This blue bottle has a tentacle 1-1.5 m in length. It must be a nasty experience to come into contact with one while swimming. The red arrow indicates the float. The air in the float may contain rather high levels of carbon monoxide, which the blue bottle produces! Amazing. Steve Reynolds has written two interesting articles about blue bottles in the Marine Life Society of South Australia Newsletter (October 2008; March 2009).

The Mote Marine Laboratory website also has an article about how they keep blue bottles in a tank so that their floats won't dry up too fast and their tentacles won't just stick to everything they touch.



Lovely violet sea snail! The raft of mucus bubbles helps the animal stays afloat upside down. Preying on floating creatures like bluebottles is also a way it helps itself stays afloat. How "clever" - if that means anything to a sea snail : )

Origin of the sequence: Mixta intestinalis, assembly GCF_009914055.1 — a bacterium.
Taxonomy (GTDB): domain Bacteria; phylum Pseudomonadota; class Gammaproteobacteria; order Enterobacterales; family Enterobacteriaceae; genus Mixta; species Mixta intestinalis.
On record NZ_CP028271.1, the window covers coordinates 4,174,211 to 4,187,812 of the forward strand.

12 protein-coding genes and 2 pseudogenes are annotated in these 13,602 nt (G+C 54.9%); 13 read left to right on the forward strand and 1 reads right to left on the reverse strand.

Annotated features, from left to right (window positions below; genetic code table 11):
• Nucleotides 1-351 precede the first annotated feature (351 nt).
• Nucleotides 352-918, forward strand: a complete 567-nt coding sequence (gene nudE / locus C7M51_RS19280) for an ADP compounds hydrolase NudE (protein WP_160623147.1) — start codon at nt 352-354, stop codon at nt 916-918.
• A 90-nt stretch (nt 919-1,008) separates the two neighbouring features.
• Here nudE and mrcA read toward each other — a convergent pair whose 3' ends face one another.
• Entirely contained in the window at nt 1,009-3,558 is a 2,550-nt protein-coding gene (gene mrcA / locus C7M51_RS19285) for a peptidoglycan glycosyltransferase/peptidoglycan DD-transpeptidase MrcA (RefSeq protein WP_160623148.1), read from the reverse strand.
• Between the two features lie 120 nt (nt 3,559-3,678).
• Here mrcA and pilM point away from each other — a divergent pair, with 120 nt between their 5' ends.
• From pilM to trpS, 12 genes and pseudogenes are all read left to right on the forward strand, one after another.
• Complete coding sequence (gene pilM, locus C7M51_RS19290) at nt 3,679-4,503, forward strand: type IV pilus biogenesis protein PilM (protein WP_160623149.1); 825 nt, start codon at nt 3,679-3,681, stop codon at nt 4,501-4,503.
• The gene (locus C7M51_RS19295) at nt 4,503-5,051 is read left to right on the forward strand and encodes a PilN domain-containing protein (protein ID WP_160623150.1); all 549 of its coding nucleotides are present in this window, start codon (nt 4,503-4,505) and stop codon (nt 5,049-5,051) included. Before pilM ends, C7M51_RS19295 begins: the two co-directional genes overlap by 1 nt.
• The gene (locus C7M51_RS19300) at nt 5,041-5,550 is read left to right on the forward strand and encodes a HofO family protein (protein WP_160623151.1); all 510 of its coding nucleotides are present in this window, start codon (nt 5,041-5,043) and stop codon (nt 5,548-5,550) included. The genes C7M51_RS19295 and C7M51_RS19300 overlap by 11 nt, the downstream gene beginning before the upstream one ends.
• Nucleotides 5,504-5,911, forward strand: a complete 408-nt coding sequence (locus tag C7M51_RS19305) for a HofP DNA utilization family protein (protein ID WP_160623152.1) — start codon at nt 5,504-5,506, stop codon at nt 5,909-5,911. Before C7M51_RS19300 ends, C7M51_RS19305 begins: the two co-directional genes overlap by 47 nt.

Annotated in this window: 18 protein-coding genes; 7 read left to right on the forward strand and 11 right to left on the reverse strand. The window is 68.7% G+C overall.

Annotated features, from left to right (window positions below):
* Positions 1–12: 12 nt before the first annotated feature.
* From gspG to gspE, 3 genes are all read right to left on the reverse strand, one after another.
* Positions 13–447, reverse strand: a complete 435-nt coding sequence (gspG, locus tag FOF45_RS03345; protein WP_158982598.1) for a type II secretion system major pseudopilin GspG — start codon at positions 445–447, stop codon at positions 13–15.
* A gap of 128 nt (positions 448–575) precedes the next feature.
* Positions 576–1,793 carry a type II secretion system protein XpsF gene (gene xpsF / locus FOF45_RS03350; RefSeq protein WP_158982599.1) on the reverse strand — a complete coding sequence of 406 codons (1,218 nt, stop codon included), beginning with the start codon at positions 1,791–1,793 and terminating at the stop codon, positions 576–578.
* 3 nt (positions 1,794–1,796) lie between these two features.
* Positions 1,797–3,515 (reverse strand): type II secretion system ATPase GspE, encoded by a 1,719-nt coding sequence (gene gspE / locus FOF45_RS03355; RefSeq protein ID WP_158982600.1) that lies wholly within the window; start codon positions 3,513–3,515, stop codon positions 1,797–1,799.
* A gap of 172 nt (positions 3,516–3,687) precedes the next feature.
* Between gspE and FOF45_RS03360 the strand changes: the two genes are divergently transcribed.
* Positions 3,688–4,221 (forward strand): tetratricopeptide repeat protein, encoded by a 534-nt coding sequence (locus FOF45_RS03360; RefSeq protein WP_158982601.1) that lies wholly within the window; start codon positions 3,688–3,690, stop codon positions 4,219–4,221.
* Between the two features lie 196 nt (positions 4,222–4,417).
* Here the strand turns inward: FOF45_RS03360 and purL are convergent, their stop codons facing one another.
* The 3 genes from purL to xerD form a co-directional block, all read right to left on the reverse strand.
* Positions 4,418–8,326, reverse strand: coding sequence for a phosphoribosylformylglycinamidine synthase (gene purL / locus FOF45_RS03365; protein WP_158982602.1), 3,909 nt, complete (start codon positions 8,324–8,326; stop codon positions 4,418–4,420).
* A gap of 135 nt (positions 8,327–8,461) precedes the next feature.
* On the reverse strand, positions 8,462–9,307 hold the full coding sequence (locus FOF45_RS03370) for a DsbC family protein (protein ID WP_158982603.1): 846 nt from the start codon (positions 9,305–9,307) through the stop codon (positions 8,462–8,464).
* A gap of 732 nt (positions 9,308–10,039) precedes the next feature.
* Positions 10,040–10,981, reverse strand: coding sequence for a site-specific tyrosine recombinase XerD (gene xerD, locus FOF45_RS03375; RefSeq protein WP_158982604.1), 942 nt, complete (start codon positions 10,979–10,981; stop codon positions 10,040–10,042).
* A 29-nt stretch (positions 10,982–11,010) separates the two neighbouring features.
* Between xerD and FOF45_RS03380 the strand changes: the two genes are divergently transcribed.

This by-the-wind sailor is about 2 cm across. The red arrow points at the sail. The blue arrow points at the disc which contains many small air chambers to help the animal stay afloat.



This is the first time I saw some blue buttons (Porpita species) with the disc (blue arrow) and the tentacles (red arrow) still intact. A Porpita with its tentacles fully extended is just incredibly beautiful ( see here). The first time I saw the dead ones which had lost their tentacles, I thought they were some dress buttons!

My previous posts about the Blue Layer:
The Blue Layer - Blue bottle, by-the-wind sailor, violet shell
The Blue Layer - Sea lizard




Sunday, August 16, 2009

Beachcombing finds I: Live goose barnacles

Friday was wet and windy. So I went beachcombing on Saturday, hoping that the strong winds had brought to shore some interesting creatures. The weather was still wet and windy on Saturday.